“The best way to capture moments is to pay attention. This is how we cultivate mindfulness. Mindfulness means being awake. It means knowing what you are doing.” ~ Jon Kabat-Zinn, Wherever You Go, There You Are: Mindfulness Meditation in Everyday Life
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This past week, I delivered two presentations related to stress management, one for residents and one for physicians. For both of them, one of the main strategies we discussed was mindfulness. This concept is not new, in fact to some people may seem to be over-used, and therefore, perhaps under-appreciated. However, when you consciously apply mindfulness to your life, it levels out your emotions by generating feelings of both calm and clarity. As someone who has always tended to overthink both the past and the future, I am consciously trying to live more mindfully, in the present. The here and now is a gift, that is why it is called ‘the present’.
What is mindfulness?
A few names are synonymous with mindfulness teaching such as Thích Nhất Hạnh and Jon Kabat-Zinn. I have included a few of the concepts of mindfulness in their words below:
Thích Nhất Hạnh
- “When we are mindful, deeply in touch with the present moment, our understanding of what is going on deepens, and we begin to be filled with acceptance, joy, peace and love.”
- “What you are looking for is already in you…You already are everything you are seeking.”
- “Mindfulness practice means that we commit fully in each moment to be present; inviting ourselves to interface with this moment in full awareness, with the intention to embody as best we can an orientation of calmness, mindfulness, and equanimity right here and right now.”
In this fun video from Happify, Why Mindfulness Is A Superpower: An Animation, ABC news anchor Dan Harris the narrator, says that mindfulness and meditation are likely going to become the next big public health revolution just like exercise and eating well. He likens it to a ‘superpower’ that we all have, where we train ourselves to respond wisely to stressors in life.
What are the benefits of mindfulness?
The benefits are well-documented and extensive. I have included just a few from the Greater Good Science Center, University of California, Berkeley below:
- boosts our immune system
- improves mental health – increases positive emotions while reducing negative emotions such as anxiety and stress
- it literally changes our brains – research indicates it increases density of gray matter in brain regions linked to learning, memory, emotion regulation, and empathy
- improves relationships by making couples more satisfied and accepting of one another
- helps health care professionals cope with stress and connect with their patients
How do we incorporate mindfulness into our life?
Meditation is one way to cultivate a more mindful way of living. We often hear the terms mindfulness and meditation used together, but my simplistic way of looking at it based on my reading and research, is that meditation is a way to practice living mindfully.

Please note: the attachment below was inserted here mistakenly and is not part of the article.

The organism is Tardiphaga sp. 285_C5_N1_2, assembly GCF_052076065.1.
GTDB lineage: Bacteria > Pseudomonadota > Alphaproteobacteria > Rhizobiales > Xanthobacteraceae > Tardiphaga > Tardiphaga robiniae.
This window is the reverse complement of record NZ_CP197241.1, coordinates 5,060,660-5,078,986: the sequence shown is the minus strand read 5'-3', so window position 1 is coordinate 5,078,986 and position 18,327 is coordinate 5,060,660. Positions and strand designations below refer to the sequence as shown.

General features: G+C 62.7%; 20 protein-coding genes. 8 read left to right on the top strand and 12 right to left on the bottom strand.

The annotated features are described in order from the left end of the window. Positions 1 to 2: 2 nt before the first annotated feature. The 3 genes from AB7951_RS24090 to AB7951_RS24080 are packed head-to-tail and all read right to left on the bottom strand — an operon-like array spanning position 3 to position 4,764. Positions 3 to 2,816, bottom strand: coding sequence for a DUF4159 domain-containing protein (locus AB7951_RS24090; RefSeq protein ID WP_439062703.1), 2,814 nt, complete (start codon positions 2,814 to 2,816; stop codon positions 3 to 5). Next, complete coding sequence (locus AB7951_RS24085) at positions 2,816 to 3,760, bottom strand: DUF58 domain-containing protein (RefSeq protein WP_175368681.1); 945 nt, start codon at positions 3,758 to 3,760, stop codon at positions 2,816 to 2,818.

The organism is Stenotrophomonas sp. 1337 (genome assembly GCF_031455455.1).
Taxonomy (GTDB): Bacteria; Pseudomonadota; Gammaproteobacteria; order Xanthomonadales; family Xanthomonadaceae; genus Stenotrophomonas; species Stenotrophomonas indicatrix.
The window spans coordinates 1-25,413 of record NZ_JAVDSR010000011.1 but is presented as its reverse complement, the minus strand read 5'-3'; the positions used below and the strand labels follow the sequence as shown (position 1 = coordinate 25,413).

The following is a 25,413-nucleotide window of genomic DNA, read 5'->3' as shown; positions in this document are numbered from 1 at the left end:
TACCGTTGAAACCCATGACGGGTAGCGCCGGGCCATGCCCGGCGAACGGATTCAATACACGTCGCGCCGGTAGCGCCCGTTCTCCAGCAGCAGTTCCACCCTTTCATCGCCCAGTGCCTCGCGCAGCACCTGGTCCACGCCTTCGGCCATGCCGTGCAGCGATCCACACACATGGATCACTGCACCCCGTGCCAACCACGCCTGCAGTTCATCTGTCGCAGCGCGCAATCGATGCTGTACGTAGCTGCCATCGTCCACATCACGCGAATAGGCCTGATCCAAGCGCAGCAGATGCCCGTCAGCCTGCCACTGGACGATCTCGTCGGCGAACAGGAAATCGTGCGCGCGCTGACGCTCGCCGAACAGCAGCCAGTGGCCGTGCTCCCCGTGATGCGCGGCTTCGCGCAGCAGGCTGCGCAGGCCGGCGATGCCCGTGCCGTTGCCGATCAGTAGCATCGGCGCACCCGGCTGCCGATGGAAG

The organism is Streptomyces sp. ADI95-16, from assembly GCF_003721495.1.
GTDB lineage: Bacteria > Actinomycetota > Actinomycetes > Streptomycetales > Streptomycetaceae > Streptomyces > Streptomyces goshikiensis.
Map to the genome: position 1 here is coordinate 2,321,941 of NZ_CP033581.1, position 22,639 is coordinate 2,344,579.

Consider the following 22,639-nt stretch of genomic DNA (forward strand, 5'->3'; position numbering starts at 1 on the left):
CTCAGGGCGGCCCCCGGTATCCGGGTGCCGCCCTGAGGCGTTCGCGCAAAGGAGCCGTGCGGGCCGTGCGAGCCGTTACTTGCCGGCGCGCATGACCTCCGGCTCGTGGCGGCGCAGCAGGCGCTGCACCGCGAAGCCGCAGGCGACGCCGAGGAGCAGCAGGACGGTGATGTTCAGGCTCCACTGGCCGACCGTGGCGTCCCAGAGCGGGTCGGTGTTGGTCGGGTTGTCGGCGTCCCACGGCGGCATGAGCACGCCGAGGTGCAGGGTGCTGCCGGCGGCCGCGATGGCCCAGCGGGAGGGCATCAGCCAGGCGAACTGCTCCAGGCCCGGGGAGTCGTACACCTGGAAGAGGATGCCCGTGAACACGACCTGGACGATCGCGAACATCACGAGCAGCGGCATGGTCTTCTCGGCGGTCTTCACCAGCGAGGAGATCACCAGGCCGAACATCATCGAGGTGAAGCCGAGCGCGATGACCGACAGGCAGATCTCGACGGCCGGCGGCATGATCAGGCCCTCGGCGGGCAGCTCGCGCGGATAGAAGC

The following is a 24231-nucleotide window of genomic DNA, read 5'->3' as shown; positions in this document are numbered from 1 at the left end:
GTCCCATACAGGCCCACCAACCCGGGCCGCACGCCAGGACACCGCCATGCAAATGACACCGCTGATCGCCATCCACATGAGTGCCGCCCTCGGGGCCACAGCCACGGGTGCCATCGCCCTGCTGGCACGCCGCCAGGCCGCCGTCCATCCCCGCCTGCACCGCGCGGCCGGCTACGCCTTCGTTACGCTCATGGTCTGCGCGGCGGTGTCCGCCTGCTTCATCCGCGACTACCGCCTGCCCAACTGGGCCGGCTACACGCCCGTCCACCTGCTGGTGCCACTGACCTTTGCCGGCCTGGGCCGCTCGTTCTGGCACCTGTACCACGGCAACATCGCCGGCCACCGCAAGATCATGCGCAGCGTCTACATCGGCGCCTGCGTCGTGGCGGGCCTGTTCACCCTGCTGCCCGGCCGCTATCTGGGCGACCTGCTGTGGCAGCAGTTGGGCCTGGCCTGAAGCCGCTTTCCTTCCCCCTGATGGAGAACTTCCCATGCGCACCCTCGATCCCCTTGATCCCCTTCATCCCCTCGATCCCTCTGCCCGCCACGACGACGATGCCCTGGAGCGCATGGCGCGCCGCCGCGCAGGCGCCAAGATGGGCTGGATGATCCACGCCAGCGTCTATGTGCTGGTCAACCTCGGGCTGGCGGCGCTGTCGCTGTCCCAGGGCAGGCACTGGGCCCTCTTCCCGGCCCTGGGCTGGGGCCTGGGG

As outlined in the app 10% Happier: Meditation for Skeptics, three basic steps to starting and practicing mediation include:
1) sit comfortably – can be on a chair, on the floor or on a meditation pillow
2) focus on your breath – counting may be helpful
3) when you get lost, start over – your mind will wander, just gently bring it back to the moment and breathing
* I myself like to play soothing, instrumental music or use a guided meditation.
Through meditation, we can essentially train our minds to live more in the present during everyday activities such as eating, walking and driving. How often are we not even aware of basic activities out of habit? The term ‘practice’, when referring to mindfulness and meditation, refers to the fact that we have to practice them, as living in the present moment does not come naturally to us. Instead, we are programmed to always be planning and thinking ahead.
I think Williams and Penman explain this quite well in their book Mindfulness: An Eight-Week Plan for Finding Peace in a Frantic World:
“We re-live past events and re-feel their pain, and we pre-live future disasters and so pre-feel their impact. Meditation trains the mind so that you consciously “see” your own thoughts as they occur, so that you can live your life as it unfolds in the present moment. This does not mean you are imprisoned in the present. You can still remember the past and plan for the future, but Being (mindful) mode allows you to see them for what they are. Consciously knowing you are remembering, and knowing that you are planning, helps free you from slave to mental time travel. You are able to avoid the extra pain that comes through re-living the past and pre-living the future.”
How do you try to live more mindfully?
Mindfulness Skills Workbook For Clinicians & Clients by Debra Burdick
You Are Here – Discovering the Magic of the Present Moment by Thích Nhất Hạnh
Mindfulness – An Eight-Week Plan for Finding Peace in a Frantic World by Mark Williams & Danny Penman